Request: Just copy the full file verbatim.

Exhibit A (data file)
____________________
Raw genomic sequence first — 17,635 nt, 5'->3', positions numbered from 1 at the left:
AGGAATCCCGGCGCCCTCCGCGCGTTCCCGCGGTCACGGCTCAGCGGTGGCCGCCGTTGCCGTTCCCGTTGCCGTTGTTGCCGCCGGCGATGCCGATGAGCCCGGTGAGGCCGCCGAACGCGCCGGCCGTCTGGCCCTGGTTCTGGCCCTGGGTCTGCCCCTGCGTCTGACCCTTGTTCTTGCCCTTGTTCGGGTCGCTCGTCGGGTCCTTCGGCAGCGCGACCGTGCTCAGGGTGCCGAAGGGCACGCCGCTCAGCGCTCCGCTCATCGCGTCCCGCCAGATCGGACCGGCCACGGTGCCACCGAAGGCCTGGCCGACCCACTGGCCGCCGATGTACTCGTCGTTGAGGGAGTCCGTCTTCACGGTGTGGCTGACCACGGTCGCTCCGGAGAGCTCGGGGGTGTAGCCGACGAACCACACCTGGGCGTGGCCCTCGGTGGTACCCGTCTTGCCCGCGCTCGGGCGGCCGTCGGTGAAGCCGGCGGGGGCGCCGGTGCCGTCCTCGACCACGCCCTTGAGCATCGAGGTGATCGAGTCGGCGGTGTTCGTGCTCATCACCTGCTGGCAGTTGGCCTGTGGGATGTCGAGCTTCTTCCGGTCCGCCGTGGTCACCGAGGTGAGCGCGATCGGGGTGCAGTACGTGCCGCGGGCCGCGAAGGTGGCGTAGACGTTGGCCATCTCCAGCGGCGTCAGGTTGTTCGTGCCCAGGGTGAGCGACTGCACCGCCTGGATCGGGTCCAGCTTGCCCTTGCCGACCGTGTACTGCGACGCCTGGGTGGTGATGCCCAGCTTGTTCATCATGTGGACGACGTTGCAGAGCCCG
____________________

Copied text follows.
Raw genomic sequence first — 17,635 nt, 5'->3', positions numbered from 1 at the left:
AGGAATCCCGGCGCCCTCCGCGCGTTCCCGCGGTCACGGCTCAGCGGTGGCCGCCGTTGCCGTTCCCGTTGCCGTTGTTGCCGCCGGCGATGCCGATGAGCCCGGTGAGGCCGCCGAACGCGCCGGCCGTCTGGCCCTGGTTCTGGCCCTGGGTCTGCCCCTGCGTCTGACCCTTGTTCTTGCCCTTGTTCGGGTCGCTCGTCGGGTCCTTCGGCAGCGCGACCGTGCTCAGGGTGCCGAAGGGCACGCCGCTCAGCGCTCCGCTCATCGCGTCCCGCCAGATCGGACCGGCCACGGTGCCACCGAAGGCCTGGCCGACCCACTGGCCGCCGATGTACTCGTCGTTGAGGGAGTCCGTCTTCACGGTGTGGCTGACCACGGTCGCTCCGGAGAGCTCGGGGGTGTAGCCGACGAACCACACCTGGGCGTGGCCCTCGGTGGTACCCGTCTTGCCCGCGCTCGGGCGGCCGTCGGTGAAGCCGGCGGGGGCGCCGGTGCCGTCCTCGACCACGCCCTTGAGCATCGAGGTGATCGAGTCGGCGGTGTTCGTGCTCATCACCTGCTGGCAGTTGGCCTGTGGGATGTCGAGCTTCTTCCGGTCCGCCGTGGTCACCGAGGTGAGCGCGATCGGGGTGCAGTACGTGCCGCGGGCCGCGAAGGTGGCGTAGACGTTGGCCATCTCCAGCGGCGTCAGGTTGTTCGTGCCCAGGGTGAGCGACTGCACCGCCTGGATCGGGTCCAGCTTGCCCTTGCCGACCGTGTACTGCGACGCCTGGGTGGTGATGCCCAGCTTGTTCATCATGTGGACGACGTTGCAGAGCCCG